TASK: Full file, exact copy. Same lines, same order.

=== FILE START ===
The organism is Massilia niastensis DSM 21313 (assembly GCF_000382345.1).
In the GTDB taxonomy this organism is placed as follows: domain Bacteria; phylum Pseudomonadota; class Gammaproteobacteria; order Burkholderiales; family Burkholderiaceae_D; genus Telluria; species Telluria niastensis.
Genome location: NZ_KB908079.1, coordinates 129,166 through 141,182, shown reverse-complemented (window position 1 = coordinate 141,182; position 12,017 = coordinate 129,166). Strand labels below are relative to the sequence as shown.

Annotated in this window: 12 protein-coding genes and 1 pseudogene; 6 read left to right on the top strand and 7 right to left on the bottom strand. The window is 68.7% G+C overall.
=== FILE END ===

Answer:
The organism is Massilia niastensis DSM 21313 (assembly GCF_000382345.1).
In the GTDB taxonomy this organism is placed as follows: domain Bacteria; phylum Pseudomonadota; class Gammaproteobacteria; order Burkholderiales; family Burkholderiaceae_D; genus Telluria; species Telluria niastensis.
Genome location: NZ_KB908079.1, coordinates 129,166 through 141,182, shown reverse-complemented (window position 1 = coordinate 141,182; position 12,017 = coordinate 129,166). Strand labels below are relative to the sequence as shown.

Annotated in this window: 12 protein-coding genes and 1 pseudogene; 6 read left to right on the top strand and 7 right to left on the bottom strand. The window is 68.7% G+C overall.